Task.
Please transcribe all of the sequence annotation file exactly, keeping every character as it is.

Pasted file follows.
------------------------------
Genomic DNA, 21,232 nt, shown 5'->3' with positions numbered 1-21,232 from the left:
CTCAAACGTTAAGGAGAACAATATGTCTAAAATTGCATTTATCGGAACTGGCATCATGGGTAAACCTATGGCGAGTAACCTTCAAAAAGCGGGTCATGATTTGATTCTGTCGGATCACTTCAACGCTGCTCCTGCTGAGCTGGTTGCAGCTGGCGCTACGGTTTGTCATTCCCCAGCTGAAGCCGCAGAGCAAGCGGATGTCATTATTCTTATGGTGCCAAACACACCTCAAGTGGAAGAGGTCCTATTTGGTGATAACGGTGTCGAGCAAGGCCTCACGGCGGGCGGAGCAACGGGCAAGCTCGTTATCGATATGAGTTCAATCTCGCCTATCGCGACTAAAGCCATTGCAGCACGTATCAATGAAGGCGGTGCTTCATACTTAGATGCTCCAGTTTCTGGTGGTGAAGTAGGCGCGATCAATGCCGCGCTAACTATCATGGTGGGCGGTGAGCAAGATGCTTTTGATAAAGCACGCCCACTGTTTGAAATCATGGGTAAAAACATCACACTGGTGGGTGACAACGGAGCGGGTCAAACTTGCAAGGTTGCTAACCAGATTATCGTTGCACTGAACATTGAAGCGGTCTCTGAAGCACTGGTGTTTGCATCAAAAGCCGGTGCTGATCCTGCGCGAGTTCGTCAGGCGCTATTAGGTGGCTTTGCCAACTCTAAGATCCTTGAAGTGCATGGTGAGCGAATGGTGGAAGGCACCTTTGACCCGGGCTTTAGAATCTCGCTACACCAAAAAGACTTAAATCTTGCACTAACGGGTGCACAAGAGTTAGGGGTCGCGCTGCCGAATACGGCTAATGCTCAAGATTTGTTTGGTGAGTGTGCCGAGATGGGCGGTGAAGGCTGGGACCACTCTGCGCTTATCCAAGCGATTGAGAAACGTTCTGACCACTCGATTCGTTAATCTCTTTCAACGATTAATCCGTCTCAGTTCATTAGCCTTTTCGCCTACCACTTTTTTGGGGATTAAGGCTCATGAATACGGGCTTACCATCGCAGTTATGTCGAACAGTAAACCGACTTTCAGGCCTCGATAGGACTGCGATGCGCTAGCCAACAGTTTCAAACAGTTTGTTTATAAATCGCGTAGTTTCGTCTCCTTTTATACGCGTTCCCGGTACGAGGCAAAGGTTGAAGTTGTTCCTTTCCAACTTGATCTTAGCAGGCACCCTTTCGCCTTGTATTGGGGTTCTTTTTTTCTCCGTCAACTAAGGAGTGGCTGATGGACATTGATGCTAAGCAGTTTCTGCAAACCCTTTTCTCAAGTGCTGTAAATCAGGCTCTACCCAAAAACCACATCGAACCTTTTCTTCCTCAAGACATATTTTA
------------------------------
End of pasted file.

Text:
Genomic DNA, 21,232 nt, shown 5'->3' with positions numbered 1-21,232 from the left:
CTCAAACGTTAAGGAGAACAATATGTCTAAAATTGCATTTATCGGAACTGGCATCATGGGTAAACCTATGGCGAGTAACCTTCAAAAAGCGGGTCATGATTTGATTCTGTCGGATCACTTCAACGCTGCTCCTGCTGAGCTGGTTGCAGCTGGCGCTACGGTTTGTCATTCCCCAGCTGAAGCCGCAGAGCAAGCGGATGTCATTATTCTTATGGTGCCAAACACACCTCAAGTGGAAGAGGTCCTATTTGGTGATAACGGTGTCGAGCAAGGCCTCACGGCGGGCGGAGCAACGGGCAAGCTCGTTATCGATATGAGTTCAATCTCGCCTATCGCGACTAAAGCCATTGCAGCACGTATCAATGAAGGCGGTGCTTCATACTTAGATGCTCCAGTTTCTGGTGGTGAAGTAGGCGCGATCAATGCCGCGCTAACTATCATGGTGGGCGGTGAGCAAGATGCTTTTGATAAAGCACGCCCACTGTTTGAAATCATGGGTAAAAACATCACACTGGTGGGTGACAACGGAGCGGGTCAAACTTGCAAGGTTGCTAACCAGATTATCGTTGCACTGAACATTGAAGCGGTCTCTGAAGCACTGGTGTTTGCATCAAAAGCCGGTGCTGATCCTGCGCGAGTTCGTCAGGCGCTATTAGGTGGCTTTGCCAACTCTAAGATCCTTGAAGTGCATGGTGAGCGAATGGTGGAAGGCACCTTTGACCCGGGCTTTAGAATCTCGCTACACCAAAAAGACTTAAATCTTGCACTAACGGGTGCACAAGAGTTAGGGGTCGCGCTGCCGAATACGGCTAATGCTCAAGATTTGTTTGGTGAGTGTGCCGAGATGGGCGGTGAAGGCTGGGACCACTCTGCGCTTATCCAAGCGATTGAGAAACGTTCTGACCACTCGATTCGTTAATCTCTTTCAACGATTAATCCGTCTCAGTTCATTAGCCTTTTCGCCTACCACTTTTTTGGGGATTAAGGCTCATGAATACGGGCTTACCATCGCAGTTATGTCGAACAGTAAACCGACTTTCAGGCCTCGATAGGACTGCGATGCGCTAGCCAACAGTTTCAAACAGTTTGTTTATAAATCGCGTAGTTTCGTCTCCTTTTATACGCGTTCCCGGTACGAGGCAAAGGTTGAAGTTGTTCCTTTCCAACTTGATCTTAGCAGGCACCCTTTCGCCTTGTATTGGGGTTCTTTTTTTCTCCGTCAACTAAGGAGTGGCTGATGGACATTGATGCTAAGCAGTTTCTGCAAACCCTTTTCTCAAGTGCTGTAAATCAGGCTCTACCCAAAAACCACATCGAACCTTTTCTTCCTCAAGACATATTTTA